The Chair Man by Alex Pearl

6FBC7748-6576-4AE8-8AC2-8E8650974A38_4_5005_cOn 7 July 2005 there were four separate but co-ordinated terrorist suicide attacks in London, England. Three were on trains in the London Underground (Tube; Metro) and one on a bus. The day has since become known, among British citizens at least, as 7/7. It is often deemed the equivalent of the infamous United States of America’s 9/11. Though not as extensive as 9/11 it was still traumatic and devastating. There were fifty-six, mixed race, deaths (including the bombers) and seven hundred and eighty-four injuries.

The tone, ethos, and background for this tale are established up front by the author’s dedication:

‘In memory of the victims of the London 7/7 atrocity and all other terrorist outrages.’

The tale commences with the introduction of the protagonist, a survivor, despite his serious injuries, of the bombings. The reader soon learns what is to be the driving force behind the subsequent events: desire for reprisal and revenge against those for dominance and destruction. Throughout, all characters are introduced in well rounded form which enables the reader to visualise, identify, and, where appropriate, empathise, with them.

The story unfolds from all perspectives: terrorist, victim, colleagues, medics, security personnel, friends, and family. It is to the author’s credit that he has attempted, with great success it must be said, to comprehend and understand the motivations, philosophies, and frustrations involved. It is obvious a considerable amount of research went into this remarkable tale for which the author should be commended.

Throughout the reader is kept engaged, suspecting but not quite sure of where the tale is going and frequently surprised by where it does take them. The style flows easily building upon each block as the reader progresses. Nevertheless, despite the steady onward flow, the read should not be rushed: there is considerable content to be absorbed including many valid observations on life and society and how it has changed. It would be easy to miss much of value if the reader does not take time to assimilate each element.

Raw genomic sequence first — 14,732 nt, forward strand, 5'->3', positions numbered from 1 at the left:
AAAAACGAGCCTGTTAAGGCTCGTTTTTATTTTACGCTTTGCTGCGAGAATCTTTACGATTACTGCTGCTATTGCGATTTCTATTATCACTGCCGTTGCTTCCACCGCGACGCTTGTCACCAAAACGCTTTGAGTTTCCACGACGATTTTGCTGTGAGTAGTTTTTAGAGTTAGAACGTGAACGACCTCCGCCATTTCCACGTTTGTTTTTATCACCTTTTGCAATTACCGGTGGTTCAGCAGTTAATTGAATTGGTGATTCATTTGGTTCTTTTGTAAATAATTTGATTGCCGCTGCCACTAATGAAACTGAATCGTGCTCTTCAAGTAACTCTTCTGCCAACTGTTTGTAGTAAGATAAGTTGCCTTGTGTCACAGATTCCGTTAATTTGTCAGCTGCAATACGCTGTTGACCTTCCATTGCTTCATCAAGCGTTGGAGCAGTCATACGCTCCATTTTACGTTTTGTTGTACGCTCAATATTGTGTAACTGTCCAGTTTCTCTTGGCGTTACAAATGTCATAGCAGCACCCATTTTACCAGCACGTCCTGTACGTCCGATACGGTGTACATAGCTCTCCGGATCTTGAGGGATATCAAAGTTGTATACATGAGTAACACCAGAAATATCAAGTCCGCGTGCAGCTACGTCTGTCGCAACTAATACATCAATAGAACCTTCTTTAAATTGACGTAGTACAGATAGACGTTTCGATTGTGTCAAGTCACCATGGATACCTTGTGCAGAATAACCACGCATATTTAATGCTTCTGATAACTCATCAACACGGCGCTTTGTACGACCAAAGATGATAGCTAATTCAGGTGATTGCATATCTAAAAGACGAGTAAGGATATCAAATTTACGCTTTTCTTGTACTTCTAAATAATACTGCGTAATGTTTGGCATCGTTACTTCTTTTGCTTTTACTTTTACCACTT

Alex Pearl has made this a realistic and relatable story by avoiding unnecessary frills other authors may have been tempted to incorporate. The reader will have no difficulty comprehending and identifying with the, sadly, modern scenarios. Though the plot, in association with the various sub-plots, may appear complex it is not really and is in no way cumbersome. Each event smoothly transitions to the next.

It is difficult to do this brilliant book justice in a short review. Anyone interested in reflections upon modern society and the impact of terror attacks, as well as those who simply enjoy a good book, will find this an engaging and involved read. The ending will also surprise them because it is certainly not anticipated.

The book is available in digital (Kindle ebook) and paperback formats.


alex pearl 27.08.15 by phil-the-fish (1)

Alex Pearl has previously participated in an author interview that may be read here.




A review of Alex’s first book ’Sleeping with the Blackbirds’ (a YA genre story) may also be accessed by clicking here.

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